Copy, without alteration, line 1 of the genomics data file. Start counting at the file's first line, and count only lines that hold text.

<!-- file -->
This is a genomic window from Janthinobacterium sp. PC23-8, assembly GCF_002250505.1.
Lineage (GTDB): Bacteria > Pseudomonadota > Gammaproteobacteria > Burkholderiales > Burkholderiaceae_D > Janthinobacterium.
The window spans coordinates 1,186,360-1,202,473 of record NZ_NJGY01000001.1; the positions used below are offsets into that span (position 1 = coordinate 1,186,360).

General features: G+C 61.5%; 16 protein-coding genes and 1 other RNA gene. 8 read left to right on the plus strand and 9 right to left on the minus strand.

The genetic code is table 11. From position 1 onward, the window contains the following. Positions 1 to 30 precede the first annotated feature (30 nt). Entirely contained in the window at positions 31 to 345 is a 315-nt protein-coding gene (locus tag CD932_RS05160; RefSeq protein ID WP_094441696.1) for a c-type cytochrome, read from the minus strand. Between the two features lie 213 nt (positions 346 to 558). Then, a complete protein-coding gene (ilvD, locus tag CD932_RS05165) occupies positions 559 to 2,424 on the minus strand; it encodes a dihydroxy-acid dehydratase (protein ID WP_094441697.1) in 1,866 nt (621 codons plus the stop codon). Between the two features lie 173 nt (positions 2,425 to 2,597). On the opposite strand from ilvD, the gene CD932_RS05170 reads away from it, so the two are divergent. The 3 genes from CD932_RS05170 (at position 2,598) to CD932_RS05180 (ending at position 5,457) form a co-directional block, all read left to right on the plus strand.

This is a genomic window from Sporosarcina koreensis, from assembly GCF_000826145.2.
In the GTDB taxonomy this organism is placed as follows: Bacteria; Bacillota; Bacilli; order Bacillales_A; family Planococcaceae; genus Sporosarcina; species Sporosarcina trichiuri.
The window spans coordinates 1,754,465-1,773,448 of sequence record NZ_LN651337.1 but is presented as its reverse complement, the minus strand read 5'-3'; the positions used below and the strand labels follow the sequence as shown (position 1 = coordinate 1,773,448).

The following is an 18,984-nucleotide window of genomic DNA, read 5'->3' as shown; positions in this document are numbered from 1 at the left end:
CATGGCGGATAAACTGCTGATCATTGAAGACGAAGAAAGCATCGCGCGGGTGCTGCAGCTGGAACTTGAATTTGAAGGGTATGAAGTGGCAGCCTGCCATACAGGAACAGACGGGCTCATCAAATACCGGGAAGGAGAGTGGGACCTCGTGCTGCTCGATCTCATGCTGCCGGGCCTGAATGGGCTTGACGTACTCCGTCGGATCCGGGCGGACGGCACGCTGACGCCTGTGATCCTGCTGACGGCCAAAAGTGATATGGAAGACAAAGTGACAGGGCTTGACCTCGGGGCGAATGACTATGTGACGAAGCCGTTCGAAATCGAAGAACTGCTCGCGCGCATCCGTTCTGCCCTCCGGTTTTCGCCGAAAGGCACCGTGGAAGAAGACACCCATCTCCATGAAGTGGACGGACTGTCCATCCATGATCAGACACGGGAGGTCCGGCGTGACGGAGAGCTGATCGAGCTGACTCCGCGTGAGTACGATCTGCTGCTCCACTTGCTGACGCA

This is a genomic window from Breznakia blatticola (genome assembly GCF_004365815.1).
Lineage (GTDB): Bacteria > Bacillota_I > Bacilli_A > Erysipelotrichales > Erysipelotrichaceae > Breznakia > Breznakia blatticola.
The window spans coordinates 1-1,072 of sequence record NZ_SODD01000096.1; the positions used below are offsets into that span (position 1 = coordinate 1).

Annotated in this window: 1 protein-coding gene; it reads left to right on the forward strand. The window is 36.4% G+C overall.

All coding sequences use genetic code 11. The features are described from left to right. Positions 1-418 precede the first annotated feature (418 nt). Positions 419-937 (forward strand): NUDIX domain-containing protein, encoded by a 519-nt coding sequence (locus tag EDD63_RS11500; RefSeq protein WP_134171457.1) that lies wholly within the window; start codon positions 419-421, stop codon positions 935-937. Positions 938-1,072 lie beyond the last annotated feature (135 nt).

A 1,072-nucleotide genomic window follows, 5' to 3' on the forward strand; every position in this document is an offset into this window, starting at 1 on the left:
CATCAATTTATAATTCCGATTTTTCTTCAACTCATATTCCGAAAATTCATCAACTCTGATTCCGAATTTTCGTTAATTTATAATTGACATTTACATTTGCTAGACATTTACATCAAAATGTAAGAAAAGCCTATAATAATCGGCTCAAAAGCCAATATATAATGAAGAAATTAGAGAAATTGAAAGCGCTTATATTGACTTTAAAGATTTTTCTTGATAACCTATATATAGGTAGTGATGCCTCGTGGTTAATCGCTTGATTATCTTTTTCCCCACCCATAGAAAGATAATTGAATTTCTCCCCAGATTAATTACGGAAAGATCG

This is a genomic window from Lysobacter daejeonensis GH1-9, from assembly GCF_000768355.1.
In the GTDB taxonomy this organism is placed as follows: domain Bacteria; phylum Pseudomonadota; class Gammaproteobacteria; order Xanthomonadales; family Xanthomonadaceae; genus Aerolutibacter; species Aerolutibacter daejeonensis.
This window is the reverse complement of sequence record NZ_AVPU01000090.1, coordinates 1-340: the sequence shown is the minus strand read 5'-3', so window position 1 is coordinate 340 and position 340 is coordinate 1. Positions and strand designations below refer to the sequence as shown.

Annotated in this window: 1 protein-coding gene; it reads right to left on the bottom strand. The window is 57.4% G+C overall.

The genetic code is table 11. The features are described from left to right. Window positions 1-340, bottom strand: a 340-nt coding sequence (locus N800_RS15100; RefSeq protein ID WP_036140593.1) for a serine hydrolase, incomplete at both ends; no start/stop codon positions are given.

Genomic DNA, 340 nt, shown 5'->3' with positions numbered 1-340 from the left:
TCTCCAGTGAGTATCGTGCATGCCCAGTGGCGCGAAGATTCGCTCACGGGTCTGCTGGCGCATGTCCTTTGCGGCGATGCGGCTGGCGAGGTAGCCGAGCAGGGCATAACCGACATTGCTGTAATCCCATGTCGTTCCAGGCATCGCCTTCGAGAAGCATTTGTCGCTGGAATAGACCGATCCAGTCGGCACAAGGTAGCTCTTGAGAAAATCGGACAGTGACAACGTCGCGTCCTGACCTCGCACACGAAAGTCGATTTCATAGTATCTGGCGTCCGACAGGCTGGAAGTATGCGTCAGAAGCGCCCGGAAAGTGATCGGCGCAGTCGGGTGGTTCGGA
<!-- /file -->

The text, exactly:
This is a genomic window from Janthinobacterium sp. PC23-8, assembly GCF_002250505.1.